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Ritesh Warke On Tuesday, January 4, 2011

Little Fockers, released by Universal, raised its domestic haul to $103.2 million. Paramount's True Grit lifted its total to $86.8 million, becomingthe top-grossing film ever from directors Joel and Ethan Coen, whose previous best was $74.3 million for No Country for Old Men.
With no new wide releases out over New Year's weekend, the Hollywood top-10 lined up largely the same as it did over the Christmas holiday. Bridges also had the No 3 film with Disney's sci-fi sequel Tron: Legacy at $18.3 million, while Dan Aykroyd's family flick Yogi Bear, from Warner Bros, was fourth with $13 million. After a sluggish fall and holiday season, Hollywood is off to a slow start in 2011.
Overall revenues came in at $158 million, down 28 per cent from New Year's weekend a year ago, according to box-office tracker Hollywood.com. The holiday season in 2009 was unusually strong, largely because of James Cameron's Avatar, which was on its way to becoming the biggest modern blockbuster with $2.8 billion worldwide. A year ago, Sherlock Holmes and Alvin and the Chipmunks: The Squeakquel also held up well over New Year's weekend.
"What made the difference last year was just that incredible combination of films," said Paul Dergarabedian, Hollywood.com box-office analyst. "That said, I think 2011 is going to be a hugeyear. If you look at the titles, I think we're going to get our box-office strength back." The final Harry Potter film is among Hollywood's offerings this year, along with the latest in the Pirates of the Caribbean, Transformers, Twilight, Cars, Kung Fu Panda, X-Men and The Hangover" franchises. Little Fockers has done good business despite bad reviews forthe third instalment in De Niro and Stiller's Meet the Parents franchise. "I'm sorry the business isn't better for the industry overall, but having said that, it doesn't make a difference for us. We were the No 1 film for the holidays," said Nikki Rocco, head of distribution for Universal. "Considering it's the third time around, not so bad." True Grit is a rare hit Western ¡ÂȘonce a Hollywood staple but a genre that has all but vanished. Industry insiders had been sceptical about the film's prospects, especially since the 1969 version of True Grit was one of John Wayne's best-known roles from late in his career, earning him the best-actor Academy Award. But the Coens never considered their version a remake. They dida faithful adaptation of Charles Portis' novel, the source for bothmovies, and the Coens' version has earned terrific reviews.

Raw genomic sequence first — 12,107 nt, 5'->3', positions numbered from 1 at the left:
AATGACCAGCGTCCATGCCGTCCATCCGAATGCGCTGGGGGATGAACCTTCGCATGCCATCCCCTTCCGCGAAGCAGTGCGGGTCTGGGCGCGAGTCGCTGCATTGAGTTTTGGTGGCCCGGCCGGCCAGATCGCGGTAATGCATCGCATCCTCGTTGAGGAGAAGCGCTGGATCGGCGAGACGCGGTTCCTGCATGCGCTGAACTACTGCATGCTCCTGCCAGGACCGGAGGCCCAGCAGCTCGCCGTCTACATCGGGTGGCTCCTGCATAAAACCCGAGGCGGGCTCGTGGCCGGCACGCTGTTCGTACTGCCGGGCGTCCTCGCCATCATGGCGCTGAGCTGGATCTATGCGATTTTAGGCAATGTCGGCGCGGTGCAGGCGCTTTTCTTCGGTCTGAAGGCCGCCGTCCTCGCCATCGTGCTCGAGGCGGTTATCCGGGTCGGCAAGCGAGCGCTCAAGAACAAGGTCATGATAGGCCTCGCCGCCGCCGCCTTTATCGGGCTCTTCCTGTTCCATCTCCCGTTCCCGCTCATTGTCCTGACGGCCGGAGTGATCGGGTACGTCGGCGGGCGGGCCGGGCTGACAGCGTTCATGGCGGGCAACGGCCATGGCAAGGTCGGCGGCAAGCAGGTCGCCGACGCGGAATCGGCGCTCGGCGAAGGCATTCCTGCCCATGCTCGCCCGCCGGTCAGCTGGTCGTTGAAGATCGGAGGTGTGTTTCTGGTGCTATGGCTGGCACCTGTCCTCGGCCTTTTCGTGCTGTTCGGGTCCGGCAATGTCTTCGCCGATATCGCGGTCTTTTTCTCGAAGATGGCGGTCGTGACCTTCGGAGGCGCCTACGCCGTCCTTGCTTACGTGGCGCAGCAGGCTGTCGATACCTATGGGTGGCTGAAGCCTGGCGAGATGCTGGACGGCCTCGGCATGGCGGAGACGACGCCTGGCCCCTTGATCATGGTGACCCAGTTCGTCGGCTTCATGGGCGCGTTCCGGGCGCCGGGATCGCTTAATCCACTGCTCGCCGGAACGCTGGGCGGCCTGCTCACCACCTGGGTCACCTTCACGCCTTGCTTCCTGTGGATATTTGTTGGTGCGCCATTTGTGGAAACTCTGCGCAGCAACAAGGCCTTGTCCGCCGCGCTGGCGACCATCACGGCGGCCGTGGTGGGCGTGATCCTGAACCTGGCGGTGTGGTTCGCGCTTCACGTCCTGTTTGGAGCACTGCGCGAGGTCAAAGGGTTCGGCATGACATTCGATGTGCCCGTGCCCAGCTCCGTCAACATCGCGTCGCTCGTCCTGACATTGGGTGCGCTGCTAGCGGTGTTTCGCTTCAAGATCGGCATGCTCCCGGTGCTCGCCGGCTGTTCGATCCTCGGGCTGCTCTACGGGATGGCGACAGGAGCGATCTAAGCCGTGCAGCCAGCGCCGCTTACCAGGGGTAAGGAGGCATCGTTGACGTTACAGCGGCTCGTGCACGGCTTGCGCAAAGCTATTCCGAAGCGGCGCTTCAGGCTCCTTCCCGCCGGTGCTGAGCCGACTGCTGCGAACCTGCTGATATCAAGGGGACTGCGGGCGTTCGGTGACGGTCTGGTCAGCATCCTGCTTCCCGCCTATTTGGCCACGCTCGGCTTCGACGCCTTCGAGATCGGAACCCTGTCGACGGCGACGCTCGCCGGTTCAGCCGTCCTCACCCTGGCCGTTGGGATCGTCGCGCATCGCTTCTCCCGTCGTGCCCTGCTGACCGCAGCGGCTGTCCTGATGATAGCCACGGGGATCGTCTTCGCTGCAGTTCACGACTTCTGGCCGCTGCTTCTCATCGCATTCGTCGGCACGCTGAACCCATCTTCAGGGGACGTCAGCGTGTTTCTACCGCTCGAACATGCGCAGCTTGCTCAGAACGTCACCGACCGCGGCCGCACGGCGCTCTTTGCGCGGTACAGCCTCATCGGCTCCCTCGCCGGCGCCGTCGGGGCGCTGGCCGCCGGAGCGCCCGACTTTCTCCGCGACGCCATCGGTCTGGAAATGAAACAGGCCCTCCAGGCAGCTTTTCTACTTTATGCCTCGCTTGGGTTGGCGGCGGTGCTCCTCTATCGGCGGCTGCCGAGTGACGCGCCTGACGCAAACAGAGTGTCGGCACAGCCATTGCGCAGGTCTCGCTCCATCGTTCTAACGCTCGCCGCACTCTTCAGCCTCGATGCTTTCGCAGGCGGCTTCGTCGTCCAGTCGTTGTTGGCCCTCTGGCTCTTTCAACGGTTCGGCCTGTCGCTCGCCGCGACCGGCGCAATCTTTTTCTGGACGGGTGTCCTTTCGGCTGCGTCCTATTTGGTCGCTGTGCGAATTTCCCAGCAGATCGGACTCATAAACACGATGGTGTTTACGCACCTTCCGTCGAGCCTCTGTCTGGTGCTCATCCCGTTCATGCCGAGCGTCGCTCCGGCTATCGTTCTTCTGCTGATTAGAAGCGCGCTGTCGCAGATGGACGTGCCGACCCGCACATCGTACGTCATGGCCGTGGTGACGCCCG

"They acted like there'd never been another movie made, that this was the first. You've got to give them credit. It's a stunning achievement," said Don Harris, executive vice president of distribution at Paramount. While this season's top hits failed to measure up to Avatar and other 2009 holiday blockbusters, smaller Oscar contenders continued to score in the top-10. Paramount's boxing drama The Fighter, with Mark Wahlberg and Christian Bale, was No 7 with $10 million, raising its total to $46.4 million; Fox Searchlight's psychosexual balletthriller Black Swan, starring Natalie Portman, came in at No 9 with $8.5 million, raising its haul to $47.4 million; and the Weinstein Co historical drama The King's Speech, with Colin Firth, was No 10 with $7.7 million, pushing its sum to$22.8 million. Other awards contenders debuted well in limited release. The Weinstein Co marital drama Blue Valentine, starring Michelle Williams and Ryan Gosling, tookin $180,066 in four theatres. Sony Pictures Classics' British drama Another Year, from director Mike Leigh and featuring Jim Broadbent, took in $120,390 in six theatres. Estimated ticket sales for Friday through Sunday at US and Canadian theatres, according to Hollywood.com.
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